Thursday, November 24, 2016

Wouters & Odermatt: Individual Leadership in Guiding Change in Global Governance Institutions: Theory and Practice

Jan Wouters (Katholieke Universiteit Leuven - Law) & Jed Odermatt (European Univ. Institute) have posted Individual Leadership in Guiding Change in Global Governance Institutions: Theory and Practice. Here's the abstract:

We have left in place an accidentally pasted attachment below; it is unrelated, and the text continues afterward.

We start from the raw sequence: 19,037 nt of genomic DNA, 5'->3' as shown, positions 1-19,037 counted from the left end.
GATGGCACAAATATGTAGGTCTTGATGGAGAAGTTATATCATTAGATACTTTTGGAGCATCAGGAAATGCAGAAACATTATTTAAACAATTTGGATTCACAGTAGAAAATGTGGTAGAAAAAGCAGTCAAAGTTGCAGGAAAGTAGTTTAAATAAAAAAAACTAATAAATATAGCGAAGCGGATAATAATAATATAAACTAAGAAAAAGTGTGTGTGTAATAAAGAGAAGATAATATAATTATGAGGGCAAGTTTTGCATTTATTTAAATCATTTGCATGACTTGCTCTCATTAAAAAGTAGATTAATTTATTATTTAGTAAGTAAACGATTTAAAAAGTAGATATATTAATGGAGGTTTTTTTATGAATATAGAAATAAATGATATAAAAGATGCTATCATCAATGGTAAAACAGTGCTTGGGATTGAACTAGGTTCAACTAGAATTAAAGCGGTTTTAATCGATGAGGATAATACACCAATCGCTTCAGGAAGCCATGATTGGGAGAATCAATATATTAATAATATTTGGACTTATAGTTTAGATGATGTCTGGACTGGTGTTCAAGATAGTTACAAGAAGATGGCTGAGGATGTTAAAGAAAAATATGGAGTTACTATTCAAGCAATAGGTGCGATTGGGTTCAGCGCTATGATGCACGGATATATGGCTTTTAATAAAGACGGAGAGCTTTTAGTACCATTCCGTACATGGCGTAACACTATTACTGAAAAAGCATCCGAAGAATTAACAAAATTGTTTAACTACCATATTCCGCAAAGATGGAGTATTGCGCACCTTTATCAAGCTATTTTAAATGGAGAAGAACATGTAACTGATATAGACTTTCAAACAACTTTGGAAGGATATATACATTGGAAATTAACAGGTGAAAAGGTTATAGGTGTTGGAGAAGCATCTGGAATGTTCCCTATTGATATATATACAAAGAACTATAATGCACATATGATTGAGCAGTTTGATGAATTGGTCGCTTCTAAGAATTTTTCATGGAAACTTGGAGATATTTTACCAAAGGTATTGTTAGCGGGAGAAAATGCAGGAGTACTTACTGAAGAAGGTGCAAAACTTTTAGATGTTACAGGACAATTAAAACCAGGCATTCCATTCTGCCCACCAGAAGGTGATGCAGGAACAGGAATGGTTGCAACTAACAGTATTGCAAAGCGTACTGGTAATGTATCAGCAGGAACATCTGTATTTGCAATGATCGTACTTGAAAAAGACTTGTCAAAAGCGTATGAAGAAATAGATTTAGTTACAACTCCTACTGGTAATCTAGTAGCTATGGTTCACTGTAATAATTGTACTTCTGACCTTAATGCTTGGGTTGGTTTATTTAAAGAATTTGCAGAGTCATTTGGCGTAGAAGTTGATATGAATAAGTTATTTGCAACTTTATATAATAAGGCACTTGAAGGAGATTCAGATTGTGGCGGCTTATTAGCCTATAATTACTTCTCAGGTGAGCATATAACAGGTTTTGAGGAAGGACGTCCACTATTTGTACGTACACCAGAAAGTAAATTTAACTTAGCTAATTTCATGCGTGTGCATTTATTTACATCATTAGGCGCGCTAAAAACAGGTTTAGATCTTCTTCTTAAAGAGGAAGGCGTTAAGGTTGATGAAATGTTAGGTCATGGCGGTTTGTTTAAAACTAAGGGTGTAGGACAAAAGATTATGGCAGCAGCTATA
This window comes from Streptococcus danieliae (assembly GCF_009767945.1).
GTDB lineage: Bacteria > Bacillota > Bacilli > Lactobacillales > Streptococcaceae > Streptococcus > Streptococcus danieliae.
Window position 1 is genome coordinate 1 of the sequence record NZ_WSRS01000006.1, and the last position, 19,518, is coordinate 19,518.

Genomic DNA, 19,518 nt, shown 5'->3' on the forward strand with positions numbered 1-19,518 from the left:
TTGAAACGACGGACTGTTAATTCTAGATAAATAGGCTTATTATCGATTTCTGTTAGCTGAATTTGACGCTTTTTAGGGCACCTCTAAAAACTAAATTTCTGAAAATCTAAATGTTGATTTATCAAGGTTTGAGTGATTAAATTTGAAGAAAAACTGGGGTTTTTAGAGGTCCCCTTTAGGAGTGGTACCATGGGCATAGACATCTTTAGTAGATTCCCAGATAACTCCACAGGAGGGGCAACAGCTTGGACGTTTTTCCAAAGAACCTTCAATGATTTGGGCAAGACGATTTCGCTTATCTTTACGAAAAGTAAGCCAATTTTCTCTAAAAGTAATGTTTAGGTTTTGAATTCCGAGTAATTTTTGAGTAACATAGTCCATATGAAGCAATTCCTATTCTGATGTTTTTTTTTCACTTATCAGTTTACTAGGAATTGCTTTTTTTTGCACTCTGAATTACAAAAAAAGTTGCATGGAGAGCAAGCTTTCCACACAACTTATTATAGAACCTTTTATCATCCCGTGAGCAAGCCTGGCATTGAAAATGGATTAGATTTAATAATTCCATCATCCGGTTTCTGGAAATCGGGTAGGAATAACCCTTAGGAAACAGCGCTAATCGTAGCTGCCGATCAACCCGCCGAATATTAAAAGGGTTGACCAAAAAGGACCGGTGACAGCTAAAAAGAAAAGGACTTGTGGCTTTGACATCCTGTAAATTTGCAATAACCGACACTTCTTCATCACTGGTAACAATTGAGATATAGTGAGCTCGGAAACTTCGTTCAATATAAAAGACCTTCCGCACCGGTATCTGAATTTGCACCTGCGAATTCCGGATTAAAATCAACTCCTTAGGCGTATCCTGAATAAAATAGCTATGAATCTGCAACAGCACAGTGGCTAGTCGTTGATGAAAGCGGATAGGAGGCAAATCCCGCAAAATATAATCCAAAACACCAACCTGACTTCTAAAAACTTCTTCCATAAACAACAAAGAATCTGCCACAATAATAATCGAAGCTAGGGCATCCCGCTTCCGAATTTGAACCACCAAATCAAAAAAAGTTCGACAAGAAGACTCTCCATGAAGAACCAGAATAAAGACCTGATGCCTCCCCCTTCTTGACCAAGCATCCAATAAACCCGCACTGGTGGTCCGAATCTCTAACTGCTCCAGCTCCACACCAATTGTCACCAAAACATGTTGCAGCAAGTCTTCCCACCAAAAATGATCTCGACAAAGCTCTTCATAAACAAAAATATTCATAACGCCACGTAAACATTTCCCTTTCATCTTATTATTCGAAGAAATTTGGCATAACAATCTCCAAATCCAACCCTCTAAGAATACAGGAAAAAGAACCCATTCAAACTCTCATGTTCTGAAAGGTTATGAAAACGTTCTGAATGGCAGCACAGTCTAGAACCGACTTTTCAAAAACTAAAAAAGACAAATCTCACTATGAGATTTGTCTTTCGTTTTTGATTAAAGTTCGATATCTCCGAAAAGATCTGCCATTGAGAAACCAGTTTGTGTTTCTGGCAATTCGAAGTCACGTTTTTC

It is increasingly accepted that in order for international organizations to address fully the panoply of threats and concerns at the international level the current structure of global governance, particularly the design of major international institutions, requires some level of reform. In different fields and at different levels, this reform has been discussed and debated, but has mostly stalled. Increasingly, it is the executive heads of an organization that are called upon to show stronger leadership during times of crisis and change. No longer viewed as merely managers or administrative posts, the leadership shown by executive heads of international organizations is now strongly linked with the effectiveness of these organizations. This working paper seeks to understand the role of leaders in driving, and responding to, change in international organizations. What does leadership, a term often used in relation to national politics, mean in the context of an international organization? How do leaders drive change within these bodies, and how do they effectively respond to external and internal challenges and threats? This paper argues that individual leaders, particularly during times of crisis, can play an important role in guiding change and reform. The first part discusses the concept of leadership in the context of international organizations, and discusses some of the ways in which executive heads can pursue change and reform in their organization. The second part turns to the specific example of the UN Secretary General, an executive head who, despite having a relatively minor role on paper, in some cases has been able to implement meaningful change in the organization. The paper argues that executive heads can and should show greater political leadership in reforming organizations and improving their effectiveness.